Robert E. Linton, a prominent Wall Street executive who led the swashbuckling investment bank Drexel Burnham Lambert in the years before it imploded in scandal but who was largely untainted himself, died in Manhattan. He was 90.
The cause was heart failure, his son Jeffrey said.
During his tenure atop Drexel in the early 1980s, Mr. Linton oversaw the firm’s rapid expansion into one of the nation’s biggest — and most profitable — investment banks. Although Mr. Linton was a board member during much of that period, he was no longer C.E.O. And Mr. Linton, who was never accused of wrongdoing in the case, had previously denounced some of Wall Street’s excesses.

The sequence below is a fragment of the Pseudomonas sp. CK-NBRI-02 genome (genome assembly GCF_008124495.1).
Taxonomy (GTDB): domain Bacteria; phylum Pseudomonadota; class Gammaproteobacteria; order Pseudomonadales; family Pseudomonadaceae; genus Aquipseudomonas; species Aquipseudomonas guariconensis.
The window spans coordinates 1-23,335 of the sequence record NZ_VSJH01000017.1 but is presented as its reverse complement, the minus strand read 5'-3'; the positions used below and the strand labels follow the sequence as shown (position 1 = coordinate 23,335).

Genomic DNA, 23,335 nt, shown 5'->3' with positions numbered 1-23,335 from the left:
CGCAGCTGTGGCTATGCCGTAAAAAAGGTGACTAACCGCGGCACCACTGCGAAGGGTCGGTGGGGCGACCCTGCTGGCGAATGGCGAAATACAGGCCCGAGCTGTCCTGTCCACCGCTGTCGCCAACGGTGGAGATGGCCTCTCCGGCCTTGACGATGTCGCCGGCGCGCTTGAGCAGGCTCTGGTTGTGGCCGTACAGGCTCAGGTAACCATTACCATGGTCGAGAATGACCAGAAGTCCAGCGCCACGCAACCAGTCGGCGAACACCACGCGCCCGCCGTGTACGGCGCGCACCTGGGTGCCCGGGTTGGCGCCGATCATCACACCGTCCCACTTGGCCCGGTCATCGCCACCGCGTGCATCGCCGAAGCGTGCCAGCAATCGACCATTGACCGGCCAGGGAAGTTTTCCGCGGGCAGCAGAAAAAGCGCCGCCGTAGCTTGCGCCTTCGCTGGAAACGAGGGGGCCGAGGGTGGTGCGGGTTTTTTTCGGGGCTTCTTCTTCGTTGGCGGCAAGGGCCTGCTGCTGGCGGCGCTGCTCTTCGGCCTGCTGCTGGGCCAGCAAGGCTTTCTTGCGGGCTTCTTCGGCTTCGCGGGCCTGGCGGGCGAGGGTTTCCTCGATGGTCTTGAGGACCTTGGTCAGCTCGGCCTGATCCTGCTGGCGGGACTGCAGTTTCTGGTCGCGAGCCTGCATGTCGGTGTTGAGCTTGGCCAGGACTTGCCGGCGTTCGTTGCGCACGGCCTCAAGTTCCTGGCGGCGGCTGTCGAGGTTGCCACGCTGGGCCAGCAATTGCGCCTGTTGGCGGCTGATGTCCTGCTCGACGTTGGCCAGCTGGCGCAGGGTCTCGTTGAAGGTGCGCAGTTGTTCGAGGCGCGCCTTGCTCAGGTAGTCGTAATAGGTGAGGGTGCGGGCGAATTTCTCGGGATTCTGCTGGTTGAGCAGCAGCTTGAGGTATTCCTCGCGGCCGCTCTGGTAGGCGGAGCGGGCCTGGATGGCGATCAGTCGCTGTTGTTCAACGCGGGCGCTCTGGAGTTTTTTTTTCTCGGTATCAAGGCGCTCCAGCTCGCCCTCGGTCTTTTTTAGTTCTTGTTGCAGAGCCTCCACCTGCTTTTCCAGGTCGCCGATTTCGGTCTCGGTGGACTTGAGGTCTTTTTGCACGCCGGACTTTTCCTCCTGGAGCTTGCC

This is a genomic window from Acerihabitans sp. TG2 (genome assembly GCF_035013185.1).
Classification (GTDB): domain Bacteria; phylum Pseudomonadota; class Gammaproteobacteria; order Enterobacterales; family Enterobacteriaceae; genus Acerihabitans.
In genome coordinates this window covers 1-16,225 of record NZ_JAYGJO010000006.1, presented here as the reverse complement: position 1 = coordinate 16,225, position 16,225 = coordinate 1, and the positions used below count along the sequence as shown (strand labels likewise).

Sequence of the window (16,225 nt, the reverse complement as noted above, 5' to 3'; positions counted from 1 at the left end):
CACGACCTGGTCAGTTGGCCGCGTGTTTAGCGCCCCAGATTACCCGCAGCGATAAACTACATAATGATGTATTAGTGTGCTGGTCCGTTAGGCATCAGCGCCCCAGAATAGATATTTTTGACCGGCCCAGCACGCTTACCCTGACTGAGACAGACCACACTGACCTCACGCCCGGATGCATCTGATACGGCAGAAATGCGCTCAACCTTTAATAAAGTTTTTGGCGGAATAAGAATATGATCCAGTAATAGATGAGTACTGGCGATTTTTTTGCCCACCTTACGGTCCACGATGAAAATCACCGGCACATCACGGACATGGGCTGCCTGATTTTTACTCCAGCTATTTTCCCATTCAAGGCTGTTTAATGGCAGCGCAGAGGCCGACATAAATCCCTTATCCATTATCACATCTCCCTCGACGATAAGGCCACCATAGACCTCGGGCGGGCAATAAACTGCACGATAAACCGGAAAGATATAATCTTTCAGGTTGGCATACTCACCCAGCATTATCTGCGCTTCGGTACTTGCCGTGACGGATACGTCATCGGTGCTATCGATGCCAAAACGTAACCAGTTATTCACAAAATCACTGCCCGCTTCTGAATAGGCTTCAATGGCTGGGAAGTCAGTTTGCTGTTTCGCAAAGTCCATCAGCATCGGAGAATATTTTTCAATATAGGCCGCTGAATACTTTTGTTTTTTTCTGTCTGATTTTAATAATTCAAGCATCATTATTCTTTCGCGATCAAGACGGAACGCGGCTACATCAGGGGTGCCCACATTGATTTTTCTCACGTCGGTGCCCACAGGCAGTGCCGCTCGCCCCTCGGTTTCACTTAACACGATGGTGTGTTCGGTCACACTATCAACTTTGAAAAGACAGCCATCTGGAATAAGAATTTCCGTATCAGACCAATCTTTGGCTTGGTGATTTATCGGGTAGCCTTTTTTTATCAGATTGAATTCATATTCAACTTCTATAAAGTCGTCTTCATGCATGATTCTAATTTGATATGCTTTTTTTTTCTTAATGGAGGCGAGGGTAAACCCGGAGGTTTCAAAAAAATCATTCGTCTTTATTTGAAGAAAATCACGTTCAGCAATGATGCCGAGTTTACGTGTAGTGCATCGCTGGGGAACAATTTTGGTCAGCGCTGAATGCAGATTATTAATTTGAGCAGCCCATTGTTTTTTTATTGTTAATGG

Robert Edward Linton was born on May 19, 1925, in Manhattan. After graduating from Phillips Exeter Academy in New Hampshire and forgoing college, he enlisted in the Army in 1943 and served in World War II, attaining the rank of second lieutenant in the Army Air Forces.
After the war, Mr. Linton returned to New York, raising his family in Rye. At the time of his death, he had homes in Manhattan and Purchase, N.Y.
Besides his son Jeffrey, he is survived by his wife of 63 years, the former Margot Tishman; two daughters, Roberta L. Bennett and Elizabeth M. Linton; another son, Thomas; a sister, Marion Benson; and five grandchildren.more » « less